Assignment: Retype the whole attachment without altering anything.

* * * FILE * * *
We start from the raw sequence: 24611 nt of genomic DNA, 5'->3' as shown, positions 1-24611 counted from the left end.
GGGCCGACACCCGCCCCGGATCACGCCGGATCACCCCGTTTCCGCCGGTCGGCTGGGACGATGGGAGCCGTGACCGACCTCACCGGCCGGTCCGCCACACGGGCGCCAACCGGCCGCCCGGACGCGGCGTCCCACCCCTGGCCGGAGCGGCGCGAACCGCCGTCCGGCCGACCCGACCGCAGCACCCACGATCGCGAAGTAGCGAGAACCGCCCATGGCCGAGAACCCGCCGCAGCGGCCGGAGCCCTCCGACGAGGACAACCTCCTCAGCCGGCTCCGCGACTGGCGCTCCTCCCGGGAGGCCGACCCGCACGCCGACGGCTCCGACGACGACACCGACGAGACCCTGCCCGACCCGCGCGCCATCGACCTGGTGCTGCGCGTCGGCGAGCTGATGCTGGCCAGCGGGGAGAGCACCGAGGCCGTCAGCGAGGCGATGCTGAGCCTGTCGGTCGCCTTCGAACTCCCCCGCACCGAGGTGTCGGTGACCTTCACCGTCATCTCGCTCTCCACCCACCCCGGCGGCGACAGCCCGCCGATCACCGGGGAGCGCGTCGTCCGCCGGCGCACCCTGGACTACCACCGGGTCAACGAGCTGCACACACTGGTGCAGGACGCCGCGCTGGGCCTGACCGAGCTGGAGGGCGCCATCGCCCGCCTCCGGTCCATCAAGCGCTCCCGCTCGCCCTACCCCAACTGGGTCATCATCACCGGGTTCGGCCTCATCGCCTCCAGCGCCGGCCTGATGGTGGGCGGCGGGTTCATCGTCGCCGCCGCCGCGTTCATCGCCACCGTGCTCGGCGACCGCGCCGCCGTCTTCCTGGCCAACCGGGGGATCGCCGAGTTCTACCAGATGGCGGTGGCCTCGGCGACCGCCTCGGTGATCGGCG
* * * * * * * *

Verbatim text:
We start from the raw sequence: 24611 nt of genomic DNA, 5'->3' as shown, positions 1-24611 counted from the left end.
GGGCCGACACCCGCCCCGGATCACGCCGGATCACCCCGTTTCCGCCGGTCGGCTGGGACGATGGGAGCCGTGACCGACCTCACCGGCCGGTCCGCCACACGGGCGCCAACCGGCCGCCCGGACGCGGCGTCCCACCCCTGGCCGGAGCGGCGCGAACCGCCGTCCGGCCGACCCGACCGCAGCACCCACGATCGCGAAGTAGCGAGAACCGCCCATGGCCGAGAACCCGCCGCAGCGGCCGGAGCCCTCCGACGAGGACAACCTCCTCAGCCGGCTCCGCGACTGGCGCTCCTCCCGGGAGGCCGACCCGCACGCCGACGGCTCCGACGACGACACCGACGAGACCCTGCCCGACCCGCGCGCCATCGACCTGGTGCTGCGCGTCGGCGAGCTGATGCTGGCCAGCGGGGAGAGCACCGAGGCCGTCAGCGAGGCGATGCTGAGCCTGTCGGTCGCCTTCGAACTCCCCCGCACCGAGGTGTCGGTGACCTTCACCGTCATCTCGCTCTCCACCCACCCCGGCGGCGACAGCCCGCCGATCACCGGGGAGCGCGTCGTCCGCCGGCGCACCCTGGACTACCACCGGGTCAACGAGCTGCACACACTGGTGCAGGACGCCGCGCTGGGCCTGACCGAGCTGGAGGGCGCCATCGCCCGCCTCCGGTCCATCAAGCGCTCCCGCTCGCCCTACCCCAACTGGGTCATCATCACCGGGTTCGGCCTCATCGCCTCCAGCGCCGGCCTGATGGTGGGCGGCGGGTTCATCGTCGCCGCCGCCGCGTTCATCGCCACCGTGCTCGGCGACCGCGCCGCCGTCTTCCTGGCCAACCGGGGGATCGCCGAGTTCTACCAGATGGCGGTGGCCTCGGCGACCGCCTCGGTGATCGGCG